Located in New York City’s Meatpacking District, the High Line was an elevated railway originally constructed in the 1930s to lift dangerous freight trains off Manhattan’s expanding streets; abandoned in 1980, it was left to naturalize and fell into disuse. The non-profit group “Friends of the High Line” was founded by Joshua David and Robert Hammond in 1999 to advocate for its preservation and reuse as a public park. In 2002, Friends of the High Line finally won a lawsuit challenging the City’s plans for demolishing the remaining tracks. In 2003 a design competition was launched to solicit proposals for reusing the High Line.
Today the High Line is an elevated public park owned by the City of New York and operated under the jurisdiction of the New York City Department of Parks & Recreation. The first section opened to the public in June, 2009. The second phase extended the High Line from 20th Street to 30th Street, opening in June, 2011. Phase 2 added public access points at 23rd, 28th, and 30th Streets, as well as ADA-accessible elevators at both 23rd Street and 30th Street.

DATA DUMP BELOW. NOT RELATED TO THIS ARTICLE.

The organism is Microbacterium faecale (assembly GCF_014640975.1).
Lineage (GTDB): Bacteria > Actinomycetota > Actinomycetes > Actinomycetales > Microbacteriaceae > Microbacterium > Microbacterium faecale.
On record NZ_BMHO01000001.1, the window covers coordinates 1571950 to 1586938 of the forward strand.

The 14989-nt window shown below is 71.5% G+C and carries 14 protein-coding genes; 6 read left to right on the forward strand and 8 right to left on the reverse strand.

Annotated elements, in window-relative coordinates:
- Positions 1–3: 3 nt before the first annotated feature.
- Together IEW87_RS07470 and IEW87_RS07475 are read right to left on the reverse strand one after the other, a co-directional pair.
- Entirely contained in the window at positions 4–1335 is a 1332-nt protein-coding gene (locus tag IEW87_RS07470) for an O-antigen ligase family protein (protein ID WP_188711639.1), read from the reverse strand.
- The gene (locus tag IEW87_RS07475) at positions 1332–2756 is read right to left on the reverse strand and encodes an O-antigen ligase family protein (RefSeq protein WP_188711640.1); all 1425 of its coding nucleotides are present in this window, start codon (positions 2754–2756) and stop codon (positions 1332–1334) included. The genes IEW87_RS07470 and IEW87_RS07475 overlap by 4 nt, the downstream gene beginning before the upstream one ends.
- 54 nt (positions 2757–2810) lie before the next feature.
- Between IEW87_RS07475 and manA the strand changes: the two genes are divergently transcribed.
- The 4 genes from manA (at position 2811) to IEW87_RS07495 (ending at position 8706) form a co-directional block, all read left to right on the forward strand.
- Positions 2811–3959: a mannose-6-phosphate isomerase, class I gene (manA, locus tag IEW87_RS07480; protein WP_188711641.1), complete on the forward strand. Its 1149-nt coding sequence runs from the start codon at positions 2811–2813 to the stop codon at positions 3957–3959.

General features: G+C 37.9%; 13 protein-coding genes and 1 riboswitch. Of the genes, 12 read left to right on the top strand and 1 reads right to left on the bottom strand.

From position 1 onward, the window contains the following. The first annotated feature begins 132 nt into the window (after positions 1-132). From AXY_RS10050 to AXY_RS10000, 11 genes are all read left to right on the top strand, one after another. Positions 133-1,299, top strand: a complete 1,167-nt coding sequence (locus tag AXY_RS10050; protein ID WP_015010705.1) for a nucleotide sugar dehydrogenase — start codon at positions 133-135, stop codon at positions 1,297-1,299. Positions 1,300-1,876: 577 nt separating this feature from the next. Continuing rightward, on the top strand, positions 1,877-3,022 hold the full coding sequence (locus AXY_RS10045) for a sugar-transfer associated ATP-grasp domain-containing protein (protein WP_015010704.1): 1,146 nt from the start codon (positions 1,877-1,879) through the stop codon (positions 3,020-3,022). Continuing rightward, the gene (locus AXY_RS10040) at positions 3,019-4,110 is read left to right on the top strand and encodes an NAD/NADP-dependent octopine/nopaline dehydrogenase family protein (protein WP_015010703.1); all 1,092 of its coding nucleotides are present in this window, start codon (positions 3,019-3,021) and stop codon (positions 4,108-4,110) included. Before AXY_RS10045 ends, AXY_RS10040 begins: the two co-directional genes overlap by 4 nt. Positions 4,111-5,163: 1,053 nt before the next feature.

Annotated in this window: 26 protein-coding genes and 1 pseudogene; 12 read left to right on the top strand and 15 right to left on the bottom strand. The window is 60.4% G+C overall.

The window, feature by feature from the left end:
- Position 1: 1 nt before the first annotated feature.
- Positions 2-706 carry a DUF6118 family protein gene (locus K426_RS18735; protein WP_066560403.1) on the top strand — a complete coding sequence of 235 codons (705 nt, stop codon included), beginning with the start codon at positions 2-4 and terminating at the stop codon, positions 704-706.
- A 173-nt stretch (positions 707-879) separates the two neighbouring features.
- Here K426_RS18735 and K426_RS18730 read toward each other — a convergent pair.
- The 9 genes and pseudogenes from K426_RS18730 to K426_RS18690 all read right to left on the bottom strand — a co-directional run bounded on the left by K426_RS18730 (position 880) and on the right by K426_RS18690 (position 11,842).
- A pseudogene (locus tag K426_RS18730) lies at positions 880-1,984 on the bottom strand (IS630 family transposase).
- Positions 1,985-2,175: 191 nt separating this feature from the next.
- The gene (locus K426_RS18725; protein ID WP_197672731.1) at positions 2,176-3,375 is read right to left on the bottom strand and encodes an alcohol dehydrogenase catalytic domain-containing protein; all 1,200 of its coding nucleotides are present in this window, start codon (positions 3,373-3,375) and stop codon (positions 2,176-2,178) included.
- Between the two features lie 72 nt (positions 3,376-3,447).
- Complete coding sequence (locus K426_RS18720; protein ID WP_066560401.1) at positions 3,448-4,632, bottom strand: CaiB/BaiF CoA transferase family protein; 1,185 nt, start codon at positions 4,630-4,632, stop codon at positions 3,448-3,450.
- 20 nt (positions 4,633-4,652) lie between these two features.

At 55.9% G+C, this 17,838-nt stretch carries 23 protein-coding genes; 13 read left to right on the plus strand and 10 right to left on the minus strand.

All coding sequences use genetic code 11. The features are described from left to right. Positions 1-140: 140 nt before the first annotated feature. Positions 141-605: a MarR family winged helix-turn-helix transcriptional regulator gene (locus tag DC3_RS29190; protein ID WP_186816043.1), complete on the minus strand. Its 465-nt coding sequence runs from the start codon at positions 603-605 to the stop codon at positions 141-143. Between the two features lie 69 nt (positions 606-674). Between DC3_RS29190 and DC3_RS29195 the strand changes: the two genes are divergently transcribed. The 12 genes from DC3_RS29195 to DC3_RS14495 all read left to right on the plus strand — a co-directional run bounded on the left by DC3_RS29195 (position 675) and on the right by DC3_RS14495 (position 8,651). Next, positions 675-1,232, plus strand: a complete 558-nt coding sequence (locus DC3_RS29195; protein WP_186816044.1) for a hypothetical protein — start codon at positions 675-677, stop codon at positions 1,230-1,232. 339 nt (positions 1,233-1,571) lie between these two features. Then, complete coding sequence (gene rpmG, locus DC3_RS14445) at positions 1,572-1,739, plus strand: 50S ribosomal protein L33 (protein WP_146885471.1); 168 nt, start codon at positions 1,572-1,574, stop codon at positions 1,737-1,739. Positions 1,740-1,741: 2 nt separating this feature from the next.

Distinct features found in the High Line, Phase 2 are the Chelsea Thicket; Wildflower Field; 23rd Street Lawn; Philip A. and Lisa Maria Falcone Flyover; and the 26th Street Viewing Spur. See a map and these Park features in detail at Friends of the High Line.
Section 2 is “narrower and straighter, bounded on both sides by an eclectic mix of historic warehouses, residential buildings and new development. The scale is much more intimate, intense, even voyeuristic, creating a feeling of being more removed from the big city and more immersed in the neighborhood,” (Read the entire profile from the ASLA, 2013).
“The second phase route runs parallel to Tenth Avenue, one of the principal north-south traffic arteries. The corridor is less variable in width and often narrower than in the first phase. The second phase route is also farther from the Hudson River, which forms a dramatic backdrop to some of the first phase design. About one third of the second phase is elevated about 8 feet (2.5 meters) above the planting beds below, so that pedestrians walk on a metal structure called the Philip A. and Lisa Maria Falcone Flyover. Its alignment is gracefully off center, resulting in planting beds on the east side that are about three times wider than those on the west.
“Except for some tree species, such as magnolias, amelanchier and sassafras still becoming established, visitors look down on the vegetation rather than see it at eye level. As the vegetation has grown, the effect is of walking through the upper story of a young forest, and descending back to the “forest floor” as either end of the skyway meets the existing elevation of the trestle,” (Cantor, 2013).